Noam Chomsky, Nobel Nominee Harsh Mander Call Modi’s crimes Against Indian Muslims ‘Horrific, Lethal’
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Washington, DC (February 10, 2022) – The treatment of Indian Muslims during Prime Minister Narendra Modi’s rule was “lethal,” “horrific,” and a threat to democratic values, globally renowned intellectuals and activists said at a Congressional Briefing on February 9.
“[Islamophobia is] taking its most lethal form in India, where the Modi government is systematically dismantling Indian secular democracy and turning the country into a Hindu ethnocracy, with almost 250 million Muslims becoming a persecuted minority,” said Prof. Noam Chomsky, one of the world’s leading public intellectuals and Professor Emeritus at the Massachusetts Institute of Technology.
“The assault is taking other forms as well, including a general attack on independent thought and the educational system primarily directed against Muslim victims, but by now expanding beyond. That’s apart from India’s terrible crimes in Kashmir, those crimes have a long history. They’ve been sharply escalated by Modi’s rightwing Hindu nationalist regime.”
Harsh Mander, a prominent Indian activist now based in Berlin, Germany, and nominated last week for the Nobel Peace Prize, said India’s “immense tragedy” was that people “steeped deeply in the Hindu supremacist ideology that spurred Gandhi’s killing are in fact ruling India today. India’s leaders are more determined than ever to push the country down this horrific path of hate, fear and blood.”
Mander, who was nominated for the Nobel Prize for his work on the Karwan-E-Mohabbat program that helps provide support to the families of mob lynching victims, said India was witnessing early signs of an impending genocide.
“It is tempting for supporters of the ruling establishment to dismiss claims of possible genocide as alarmist… and ‘foreign’ interference, and not efforts ‘to alert the national conscience,’” Mander said. “But the Holocaust Memorial Museum Report warns of the dangers of such denial. ‘We know from the Holocaust what can happen when early warning signs go unheeded.’”
Mander also pointed out the vast number of ways India’s general public had become desensitized to Hindu supremacist ideals.
“Online and in public gatherings, a range of other extreme right-wing supporters… are even more candid in spouting their hate, openly calling for boycotts and expulsions, mass killing, genocide and mass rape. Sometimes for the record a thin official line is drawn, claiming official distance from these ‘fringe’ elements. But this claim wears thin because hatemongers are rarely punished, get bail quickly if at all they are arrested, many are instead inducted into party positions.”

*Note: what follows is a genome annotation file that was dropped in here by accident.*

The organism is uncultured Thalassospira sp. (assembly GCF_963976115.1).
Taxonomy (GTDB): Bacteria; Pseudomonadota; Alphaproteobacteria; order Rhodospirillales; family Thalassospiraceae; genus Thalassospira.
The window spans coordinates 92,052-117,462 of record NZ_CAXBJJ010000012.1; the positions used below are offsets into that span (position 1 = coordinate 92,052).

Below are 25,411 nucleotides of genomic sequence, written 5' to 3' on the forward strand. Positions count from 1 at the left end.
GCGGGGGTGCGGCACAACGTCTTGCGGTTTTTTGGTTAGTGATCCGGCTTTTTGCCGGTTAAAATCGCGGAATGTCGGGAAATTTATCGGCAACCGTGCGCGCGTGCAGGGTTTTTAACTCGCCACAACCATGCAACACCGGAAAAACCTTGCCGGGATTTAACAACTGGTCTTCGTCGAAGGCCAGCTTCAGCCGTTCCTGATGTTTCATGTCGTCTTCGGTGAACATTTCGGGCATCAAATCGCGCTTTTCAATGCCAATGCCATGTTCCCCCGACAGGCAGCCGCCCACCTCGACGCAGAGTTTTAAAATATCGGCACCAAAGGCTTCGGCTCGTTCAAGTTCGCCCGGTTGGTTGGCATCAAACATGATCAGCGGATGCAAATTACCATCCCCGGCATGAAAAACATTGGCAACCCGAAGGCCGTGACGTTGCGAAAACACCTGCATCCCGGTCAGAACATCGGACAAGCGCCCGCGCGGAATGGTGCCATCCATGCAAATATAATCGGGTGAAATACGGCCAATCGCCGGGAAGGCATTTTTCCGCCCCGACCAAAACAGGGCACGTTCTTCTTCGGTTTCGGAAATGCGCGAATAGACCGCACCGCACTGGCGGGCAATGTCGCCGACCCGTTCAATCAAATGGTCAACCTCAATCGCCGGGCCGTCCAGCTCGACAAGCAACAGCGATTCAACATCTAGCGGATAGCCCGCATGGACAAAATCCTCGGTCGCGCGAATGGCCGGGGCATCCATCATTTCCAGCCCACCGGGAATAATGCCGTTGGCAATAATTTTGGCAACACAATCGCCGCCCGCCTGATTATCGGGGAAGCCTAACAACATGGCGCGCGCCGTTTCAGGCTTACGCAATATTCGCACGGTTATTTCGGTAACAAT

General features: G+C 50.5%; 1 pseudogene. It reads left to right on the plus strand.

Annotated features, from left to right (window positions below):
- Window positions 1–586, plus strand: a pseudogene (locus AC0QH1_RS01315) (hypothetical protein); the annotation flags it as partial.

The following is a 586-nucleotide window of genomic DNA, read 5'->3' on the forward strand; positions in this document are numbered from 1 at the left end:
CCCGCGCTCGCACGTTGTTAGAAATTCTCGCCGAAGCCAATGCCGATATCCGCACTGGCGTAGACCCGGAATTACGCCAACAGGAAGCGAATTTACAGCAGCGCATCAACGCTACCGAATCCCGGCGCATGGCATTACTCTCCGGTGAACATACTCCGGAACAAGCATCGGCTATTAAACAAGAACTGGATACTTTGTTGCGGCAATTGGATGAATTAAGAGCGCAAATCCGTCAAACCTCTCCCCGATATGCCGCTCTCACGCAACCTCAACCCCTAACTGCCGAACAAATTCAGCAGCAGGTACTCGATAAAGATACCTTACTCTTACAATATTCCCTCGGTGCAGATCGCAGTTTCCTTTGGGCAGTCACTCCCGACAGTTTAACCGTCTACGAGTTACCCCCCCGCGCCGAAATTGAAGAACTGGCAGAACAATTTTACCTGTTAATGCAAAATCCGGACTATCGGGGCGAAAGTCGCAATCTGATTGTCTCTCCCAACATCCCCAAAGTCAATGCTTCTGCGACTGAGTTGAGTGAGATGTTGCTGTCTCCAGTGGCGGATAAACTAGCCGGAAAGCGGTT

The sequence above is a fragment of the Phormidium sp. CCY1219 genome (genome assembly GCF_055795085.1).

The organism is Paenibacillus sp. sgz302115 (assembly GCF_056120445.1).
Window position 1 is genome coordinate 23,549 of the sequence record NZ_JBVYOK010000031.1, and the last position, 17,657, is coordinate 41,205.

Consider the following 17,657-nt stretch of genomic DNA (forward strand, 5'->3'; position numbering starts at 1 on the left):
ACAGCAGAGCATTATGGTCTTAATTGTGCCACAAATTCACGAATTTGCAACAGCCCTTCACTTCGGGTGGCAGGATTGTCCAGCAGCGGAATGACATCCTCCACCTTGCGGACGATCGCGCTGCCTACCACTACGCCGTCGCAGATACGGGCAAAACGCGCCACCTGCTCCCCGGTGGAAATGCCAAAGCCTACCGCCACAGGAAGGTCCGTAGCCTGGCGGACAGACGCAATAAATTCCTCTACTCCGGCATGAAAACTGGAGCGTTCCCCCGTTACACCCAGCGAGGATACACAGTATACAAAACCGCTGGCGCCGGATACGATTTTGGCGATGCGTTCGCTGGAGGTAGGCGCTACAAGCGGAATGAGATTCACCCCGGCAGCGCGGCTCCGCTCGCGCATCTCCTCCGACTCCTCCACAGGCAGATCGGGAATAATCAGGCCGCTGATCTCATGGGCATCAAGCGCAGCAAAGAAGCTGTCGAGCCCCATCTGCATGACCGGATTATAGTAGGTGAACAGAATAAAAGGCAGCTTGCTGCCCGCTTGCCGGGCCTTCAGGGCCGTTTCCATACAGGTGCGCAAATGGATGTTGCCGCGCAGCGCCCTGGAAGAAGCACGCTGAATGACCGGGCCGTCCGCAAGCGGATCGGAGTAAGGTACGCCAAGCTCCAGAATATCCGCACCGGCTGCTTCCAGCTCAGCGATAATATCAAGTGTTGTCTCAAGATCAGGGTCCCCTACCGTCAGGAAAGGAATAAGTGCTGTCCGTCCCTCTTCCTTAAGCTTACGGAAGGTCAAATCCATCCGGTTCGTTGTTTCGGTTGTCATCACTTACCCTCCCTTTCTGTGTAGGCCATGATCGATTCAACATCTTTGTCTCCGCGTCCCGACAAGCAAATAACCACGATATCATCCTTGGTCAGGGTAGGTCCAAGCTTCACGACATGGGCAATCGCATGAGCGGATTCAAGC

Also speaking at the Congressional Briefing, which was organized by a coalition of 17 civil liberties and human rights organizations, John Sifton, Washington, D.C.-based Asia Advocacy Director of Human Rights Watch, said the “greatest threat” to India’s Constitution today was the Modi government’s “promotion of India’s majority religion, Hinduism, at the expense of the country’s secular foundation and its religious minorities. Worse still, there are growing concerns over the independence of Indian institutions. The Election Commission, the judiciary, and the National Human Rights Commission are all facing increasing scrutiny under implications of bias.”
Emphasizing the need for global outcry in order for the Indian government to take heed, Sifton added, “These deterioration’s are threatening India’s underlying identity—the very idea of India as a diverse, pluralistic nation state—and they harm India’s global standing as a functioning, rights-respecting democracy. In every opportunity that presents itself, US officials, citizens, members of Congress, should forcefully communicate concerns about these deterioration’s to the Indian government.”
Speaking on the increased mobilization of Hindu supremacists as upcoming state elections in India draw nearer, Angana Chatterji, who is a scholar at University of California at Berkeley and a co-founder of the International People’s Tribunal on Human Rights and Justice in Kashmir said: “At the onset of critical state-level elections in India, Hindu nationalist leaders are energizing their constituents with calls for massified violence against Muslims and promises to deliver on hate. Minority communities and allies are urgently concerned that, should a BJP victory fail to materialize in state elections, aggravated antipathy to Muslims will inspire Hindu nationalists to take up arms.”
Even as hate speech increases, press freedoms and the right to freedom of expression among human rights defenders have been repressed by the Modi regime, she added.
“Journalists have been exposed to all kinds of dangers – police violence, reprisals instigated by local officials/ministers, illegal detentions, slapping them with sedition and so on,” said Annapurna Menon, a doctoral researcher and visiting lecturer at the University of Westminster. “[Because] India’s ranking has slipped to 142 on the [the World Press Freedom] Index, the situation on ground is extremely alarming.”
The briefing was co-hosted by 17 organizations, including Amnesty International USA, Genocide Watch, 21Wilberforce, Hindus for Human Rights, Indian American Muslim Council, International Christian Concern, Jubilee Campaign, Dalit Solidarity Forum, New York State Council of Churches, Federation of Indian American Christian Organizations of North America, India Civil Watch International, Students Against Hindutva Ideology, Center for Pluralism, American Muslim Institution, International Society for Peace and Justice, Association of Indian Muslims of America, and the Humanism Project (Australia).